PS: “In the year 2018, several projects in artificial intelligence are already focused towards improving throughput and efficiency in clinical labs. Besides standardized and automated image measurements, the focus is increasingly shifting towards deep learning techniques that can perform automated image recognition, segmentation and interpretation. Artificial intelligence will also enable integrating multitude of measurements, extracting unseen phenotypic characteristics for precise disease and risk estimation in individual cases. Future drug, device and therapy trials are expected to be focusing on the use of artificial intelligence for patient selection. With the advent of artificial intelligence, the role of imagers and echocardiographers will likely elevate as clinical specialists, who will have the skill-set as 'therapy modelers' and can advise the clinical teams on the best therapeutic strategy for a given individual.

In the past, I would advise fellows with interest in academic careers to spend time learning research methodologies. Now, I advise every fellow to befriend a data-scientist or learn at least an introductory course in machine learning.”

Oscar C. Marroquin, MD, FACC, is the chief clinical analytics officer for the University of Pittsburgh Medical Center (UPMC) Health Services Division and an associate professor of medicine, epidemiology and clinical and translational science at the University of Pittsburgh. He leads the big data and analytics efforts for the provide arm of UPMC and has extensive practical experience in the potential application of artificial intelligence in routine clinical care.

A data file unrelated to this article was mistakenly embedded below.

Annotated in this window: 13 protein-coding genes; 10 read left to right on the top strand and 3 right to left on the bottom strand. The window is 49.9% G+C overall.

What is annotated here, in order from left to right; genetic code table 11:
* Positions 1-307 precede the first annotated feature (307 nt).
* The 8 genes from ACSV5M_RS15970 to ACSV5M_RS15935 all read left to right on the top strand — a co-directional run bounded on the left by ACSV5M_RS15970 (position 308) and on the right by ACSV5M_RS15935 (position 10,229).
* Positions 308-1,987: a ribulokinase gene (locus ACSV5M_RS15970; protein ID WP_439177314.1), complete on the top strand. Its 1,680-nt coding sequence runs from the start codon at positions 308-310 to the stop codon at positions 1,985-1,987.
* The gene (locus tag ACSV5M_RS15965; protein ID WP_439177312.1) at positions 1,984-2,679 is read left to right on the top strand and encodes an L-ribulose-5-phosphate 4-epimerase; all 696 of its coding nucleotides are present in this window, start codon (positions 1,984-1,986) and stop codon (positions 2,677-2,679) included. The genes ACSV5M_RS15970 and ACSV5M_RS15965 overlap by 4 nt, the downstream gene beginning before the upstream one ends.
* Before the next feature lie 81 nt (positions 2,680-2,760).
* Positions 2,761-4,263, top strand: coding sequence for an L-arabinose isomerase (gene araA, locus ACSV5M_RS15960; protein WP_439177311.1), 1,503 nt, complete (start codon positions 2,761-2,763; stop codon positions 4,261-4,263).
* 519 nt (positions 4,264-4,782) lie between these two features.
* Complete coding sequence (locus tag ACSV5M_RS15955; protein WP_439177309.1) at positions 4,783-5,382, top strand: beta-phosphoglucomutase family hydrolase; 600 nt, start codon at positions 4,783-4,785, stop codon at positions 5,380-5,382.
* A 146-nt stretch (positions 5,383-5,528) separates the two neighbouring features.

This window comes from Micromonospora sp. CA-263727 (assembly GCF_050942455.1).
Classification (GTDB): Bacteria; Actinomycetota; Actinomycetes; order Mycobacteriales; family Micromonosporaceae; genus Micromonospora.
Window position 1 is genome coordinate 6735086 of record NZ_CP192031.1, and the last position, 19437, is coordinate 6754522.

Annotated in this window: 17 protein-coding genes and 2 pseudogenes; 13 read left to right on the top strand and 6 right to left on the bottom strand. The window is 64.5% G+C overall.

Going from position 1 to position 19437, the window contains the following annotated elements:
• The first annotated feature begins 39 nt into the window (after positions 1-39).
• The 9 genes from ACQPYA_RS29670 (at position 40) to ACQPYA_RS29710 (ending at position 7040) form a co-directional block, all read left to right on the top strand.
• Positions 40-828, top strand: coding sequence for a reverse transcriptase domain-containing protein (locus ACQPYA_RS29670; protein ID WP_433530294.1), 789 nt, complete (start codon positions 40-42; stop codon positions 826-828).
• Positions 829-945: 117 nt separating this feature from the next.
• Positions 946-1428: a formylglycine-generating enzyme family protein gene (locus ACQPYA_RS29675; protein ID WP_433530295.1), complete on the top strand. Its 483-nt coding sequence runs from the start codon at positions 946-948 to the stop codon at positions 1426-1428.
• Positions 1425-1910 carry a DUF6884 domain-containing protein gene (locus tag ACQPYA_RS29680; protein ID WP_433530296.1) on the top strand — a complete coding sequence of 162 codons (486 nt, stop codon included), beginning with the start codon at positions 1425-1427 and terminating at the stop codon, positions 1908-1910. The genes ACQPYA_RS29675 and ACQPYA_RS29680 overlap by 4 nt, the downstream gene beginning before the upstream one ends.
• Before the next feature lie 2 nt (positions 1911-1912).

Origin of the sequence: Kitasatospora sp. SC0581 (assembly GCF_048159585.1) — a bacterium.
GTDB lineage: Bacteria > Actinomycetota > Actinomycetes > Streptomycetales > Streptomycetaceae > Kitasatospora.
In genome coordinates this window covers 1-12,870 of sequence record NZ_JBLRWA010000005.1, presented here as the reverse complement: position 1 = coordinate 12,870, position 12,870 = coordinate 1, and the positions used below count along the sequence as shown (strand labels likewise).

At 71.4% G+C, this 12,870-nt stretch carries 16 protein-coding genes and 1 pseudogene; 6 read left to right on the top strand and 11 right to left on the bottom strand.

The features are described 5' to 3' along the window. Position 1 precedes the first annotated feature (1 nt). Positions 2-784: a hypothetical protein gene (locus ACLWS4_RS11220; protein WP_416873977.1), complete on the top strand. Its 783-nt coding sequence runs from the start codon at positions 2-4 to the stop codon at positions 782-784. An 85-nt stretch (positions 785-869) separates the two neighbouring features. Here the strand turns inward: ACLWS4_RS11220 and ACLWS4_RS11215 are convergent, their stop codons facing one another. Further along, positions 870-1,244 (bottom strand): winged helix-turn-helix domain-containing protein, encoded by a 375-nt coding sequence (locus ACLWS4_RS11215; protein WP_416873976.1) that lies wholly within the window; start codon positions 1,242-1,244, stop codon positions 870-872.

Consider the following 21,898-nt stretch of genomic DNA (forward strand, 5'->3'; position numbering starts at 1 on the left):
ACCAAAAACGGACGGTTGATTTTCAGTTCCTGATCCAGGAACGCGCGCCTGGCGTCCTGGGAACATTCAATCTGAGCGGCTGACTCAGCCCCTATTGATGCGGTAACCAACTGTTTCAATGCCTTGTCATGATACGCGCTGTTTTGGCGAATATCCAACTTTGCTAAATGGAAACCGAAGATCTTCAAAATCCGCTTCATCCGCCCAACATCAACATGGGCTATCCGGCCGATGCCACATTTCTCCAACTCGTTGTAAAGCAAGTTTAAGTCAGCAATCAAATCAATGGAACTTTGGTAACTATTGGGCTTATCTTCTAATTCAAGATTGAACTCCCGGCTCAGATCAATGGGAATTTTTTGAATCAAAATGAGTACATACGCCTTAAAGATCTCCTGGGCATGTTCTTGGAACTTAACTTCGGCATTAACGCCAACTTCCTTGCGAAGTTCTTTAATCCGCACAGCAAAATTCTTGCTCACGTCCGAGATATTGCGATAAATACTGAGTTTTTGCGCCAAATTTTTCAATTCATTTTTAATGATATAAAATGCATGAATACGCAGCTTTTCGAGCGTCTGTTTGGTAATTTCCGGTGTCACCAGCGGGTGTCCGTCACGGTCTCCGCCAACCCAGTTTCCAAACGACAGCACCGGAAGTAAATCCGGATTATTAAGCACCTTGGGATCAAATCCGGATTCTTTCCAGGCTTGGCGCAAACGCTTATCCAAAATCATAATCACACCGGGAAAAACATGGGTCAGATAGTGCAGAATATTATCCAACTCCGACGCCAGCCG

OM: “Artificial intelligence is already playing a role at our institution. We have built machine learning algorithms that identify patients who are at high risk of 7-day and 30-day re-hospitalizations. These models were generated by looking retrospectively at about 600,000 discharges from hospitals within our health care system. The model has been prospectively validated and we are actively using it in four of our hospitals. Every day at midnight, the data for each inpatient admission at UPMC hospitals is put through the algorithm and a risk of re-hospitalization is assigned (high, medium and low), and the information is made available to the providers caring for the patients (physicians and care managers). This system has resulted in better resource and time allocation for those at high risk to ensure good transitions of care, follow up, etc. Similarly, we have developed machine learning algorithms to do more “precise phenotyping” in different populations. Our clinicians are piloting these models in congestive heart failure, asthma and low back pain.